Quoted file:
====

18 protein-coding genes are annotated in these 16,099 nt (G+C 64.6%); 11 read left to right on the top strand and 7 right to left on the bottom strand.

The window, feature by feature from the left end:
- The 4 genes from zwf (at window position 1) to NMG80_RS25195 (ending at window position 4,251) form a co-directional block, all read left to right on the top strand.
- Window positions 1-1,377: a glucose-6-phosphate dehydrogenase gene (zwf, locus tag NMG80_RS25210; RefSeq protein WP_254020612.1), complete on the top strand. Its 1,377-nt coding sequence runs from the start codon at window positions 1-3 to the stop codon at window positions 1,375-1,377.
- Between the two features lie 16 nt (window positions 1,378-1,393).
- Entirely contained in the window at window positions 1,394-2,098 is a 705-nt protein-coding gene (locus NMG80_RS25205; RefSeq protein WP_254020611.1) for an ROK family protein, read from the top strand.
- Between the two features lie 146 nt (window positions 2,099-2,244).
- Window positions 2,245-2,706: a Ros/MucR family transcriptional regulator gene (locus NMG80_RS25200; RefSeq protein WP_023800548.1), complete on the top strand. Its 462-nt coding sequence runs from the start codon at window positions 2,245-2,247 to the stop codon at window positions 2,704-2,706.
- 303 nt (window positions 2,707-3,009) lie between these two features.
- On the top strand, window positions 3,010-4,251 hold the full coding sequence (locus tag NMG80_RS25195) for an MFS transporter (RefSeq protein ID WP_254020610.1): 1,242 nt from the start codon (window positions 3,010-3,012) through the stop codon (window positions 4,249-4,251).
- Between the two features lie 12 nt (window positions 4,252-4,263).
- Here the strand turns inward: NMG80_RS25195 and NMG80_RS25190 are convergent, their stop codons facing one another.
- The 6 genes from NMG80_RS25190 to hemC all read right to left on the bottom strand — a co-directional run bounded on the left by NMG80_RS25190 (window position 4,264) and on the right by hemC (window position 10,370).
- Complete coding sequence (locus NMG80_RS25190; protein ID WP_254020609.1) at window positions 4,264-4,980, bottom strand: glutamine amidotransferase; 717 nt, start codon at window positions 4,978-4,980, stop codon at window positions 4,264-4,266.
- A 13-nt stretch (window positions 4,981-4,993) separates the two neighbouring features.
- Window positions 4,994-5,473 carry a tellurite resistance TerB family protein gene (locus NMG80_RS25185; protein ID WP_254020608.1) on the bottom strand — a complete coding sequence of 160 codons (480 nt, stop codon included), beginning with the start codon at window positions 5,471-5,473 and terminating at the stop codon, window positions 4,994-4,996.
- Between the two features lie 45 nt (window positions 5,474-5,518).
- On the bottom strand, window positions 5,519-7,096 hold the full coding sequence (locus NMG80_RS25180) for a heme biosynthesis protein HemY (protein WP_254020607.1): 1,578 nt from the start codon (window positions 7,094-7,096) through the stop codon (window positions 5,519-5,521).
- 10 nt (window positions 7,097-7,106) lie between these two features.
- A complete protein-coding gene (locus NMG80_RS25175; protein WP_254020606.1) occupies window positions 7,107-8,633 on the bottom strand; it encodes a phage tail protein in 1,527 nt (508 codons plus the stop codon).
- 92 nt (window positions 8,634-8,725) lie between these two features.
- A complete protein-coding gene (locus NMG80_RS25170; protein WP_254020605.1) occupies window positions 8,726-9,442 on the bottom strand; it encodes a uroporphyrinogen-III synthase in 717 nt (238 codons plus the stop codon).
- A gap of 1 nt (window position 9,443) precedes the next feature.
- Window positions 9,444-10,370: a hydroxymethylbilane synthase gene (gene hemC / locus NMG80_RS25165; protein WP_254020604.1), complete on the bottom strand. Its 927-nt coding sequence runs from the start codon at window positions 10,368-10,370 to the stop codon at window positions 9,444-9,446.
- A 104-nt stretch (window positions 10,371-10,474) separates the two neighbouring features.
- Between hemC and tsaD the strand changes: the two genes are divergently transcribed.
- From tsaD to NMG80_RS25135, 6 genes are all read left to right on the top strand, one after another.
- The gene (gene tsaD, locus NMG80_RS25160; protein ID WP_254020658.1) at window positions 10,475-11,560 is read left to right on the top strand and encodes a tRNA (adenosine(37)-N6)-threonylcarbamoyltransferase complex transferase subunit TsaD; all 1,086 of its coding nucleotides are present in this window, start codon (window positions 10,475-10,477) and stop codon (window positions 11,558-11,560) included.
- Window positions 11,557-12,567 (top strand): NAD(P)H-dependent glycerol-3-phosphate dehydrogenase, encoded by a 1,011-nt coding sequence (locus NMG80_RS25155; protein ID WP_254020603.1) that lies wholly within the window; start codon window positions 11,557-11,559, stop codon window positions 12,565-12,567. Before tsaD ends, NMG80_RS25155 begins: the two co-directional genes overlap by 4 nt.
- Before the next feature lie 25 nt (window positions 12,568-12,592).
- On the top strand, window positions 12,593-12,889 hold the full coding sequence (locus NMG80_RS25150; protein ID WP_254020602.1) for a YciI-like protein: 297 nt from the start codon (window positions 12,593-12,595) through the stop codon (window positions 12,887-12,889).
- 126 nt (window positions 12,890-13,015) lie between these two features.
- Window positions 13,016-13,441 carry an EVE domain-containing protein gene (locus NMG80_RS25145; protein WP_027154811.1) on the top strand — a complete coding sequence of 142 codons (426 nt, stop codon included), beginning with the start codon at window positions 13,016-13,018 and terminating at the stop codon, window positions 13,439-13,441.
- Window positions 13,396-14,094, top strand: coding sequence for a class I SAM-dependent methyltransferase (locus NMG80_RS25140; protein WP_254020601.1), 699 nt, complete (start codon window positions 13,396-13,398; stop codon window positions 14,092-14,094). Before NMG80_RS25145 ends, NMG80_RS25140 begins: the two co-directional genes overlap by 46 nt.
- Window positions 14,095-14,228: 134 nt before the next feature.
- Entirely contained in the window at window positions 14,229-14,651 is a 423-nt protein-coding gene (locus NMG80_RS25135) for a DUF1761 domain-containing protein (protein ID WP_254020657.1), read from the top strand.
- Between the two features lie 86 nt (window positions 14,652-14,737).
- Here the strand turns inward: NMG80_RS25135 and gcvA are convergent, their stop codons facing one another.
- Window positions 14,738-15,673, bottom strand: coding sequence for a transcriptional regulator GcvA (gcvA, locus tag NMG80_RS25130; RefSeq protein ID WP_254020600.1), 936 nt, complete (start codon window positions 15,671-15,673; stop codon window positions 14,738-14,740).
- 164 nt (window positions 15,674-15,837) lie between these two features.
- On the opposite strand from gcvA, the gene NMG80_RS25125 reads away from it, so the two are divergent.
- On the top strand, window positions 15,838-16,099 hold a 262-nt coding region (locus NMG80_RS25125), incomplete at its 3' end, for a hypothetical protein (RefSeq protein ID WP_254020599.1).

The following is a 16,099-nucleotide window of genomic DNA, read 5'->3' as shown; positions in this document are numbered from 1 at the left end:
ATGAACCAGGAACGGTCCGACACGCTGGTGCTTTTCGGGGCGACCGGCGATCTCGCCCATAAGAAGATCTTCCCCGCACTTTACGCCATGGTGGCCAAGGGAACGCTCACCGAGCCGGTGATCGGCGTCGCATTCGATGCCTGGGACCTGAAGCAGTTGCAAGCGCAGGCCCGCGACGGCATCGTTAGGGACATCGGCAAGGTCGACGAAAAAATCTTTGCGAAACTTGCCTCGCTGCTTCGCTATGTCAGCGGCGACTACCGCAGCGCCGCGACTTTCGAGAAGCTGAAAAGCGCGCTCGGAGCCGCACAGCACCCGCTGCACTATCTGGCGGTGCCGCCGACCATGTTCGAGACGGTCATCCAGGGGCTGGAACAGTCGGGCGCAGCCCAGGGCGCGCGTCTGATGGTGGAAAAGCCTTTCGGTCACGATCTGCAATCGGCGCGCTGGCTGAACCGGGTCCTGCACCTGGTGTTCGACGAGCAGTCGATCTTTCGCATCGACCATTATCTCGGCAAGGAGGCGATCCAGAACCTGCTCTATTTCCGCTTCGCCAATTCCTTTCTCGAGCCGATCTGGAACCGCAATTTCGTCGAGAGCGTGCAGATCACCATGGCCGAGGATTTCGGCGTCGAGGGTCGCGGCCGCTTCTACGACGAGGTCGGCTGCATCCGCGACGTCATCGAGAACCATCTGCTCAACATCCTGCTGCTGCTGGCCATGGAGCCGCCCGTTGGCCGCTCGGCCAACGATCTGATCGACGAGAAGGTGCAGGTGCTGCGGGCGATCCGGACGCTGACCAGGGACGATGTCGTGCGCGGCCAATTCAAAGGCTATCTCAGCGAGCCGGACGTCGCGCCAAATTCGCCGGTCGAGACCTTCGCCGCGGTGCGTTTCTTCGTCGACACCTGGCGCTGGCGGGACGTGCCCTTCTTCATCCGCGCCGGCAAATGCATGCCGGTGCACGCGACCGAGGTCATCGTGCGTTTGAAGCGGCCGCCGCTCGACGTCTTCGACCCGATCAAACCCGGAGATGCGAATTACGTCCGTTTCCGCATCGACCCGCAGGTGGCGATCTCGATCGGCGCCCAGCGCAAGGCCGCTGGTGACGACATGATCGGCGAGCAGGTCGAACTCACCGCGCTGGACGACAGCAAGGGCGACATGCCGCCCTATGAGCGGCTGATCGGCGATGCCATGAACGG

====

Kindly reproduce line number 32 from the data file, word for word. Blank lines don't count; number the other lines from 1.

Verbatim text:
- 126 nt (window positions 12,890-13,015) lie between these two features.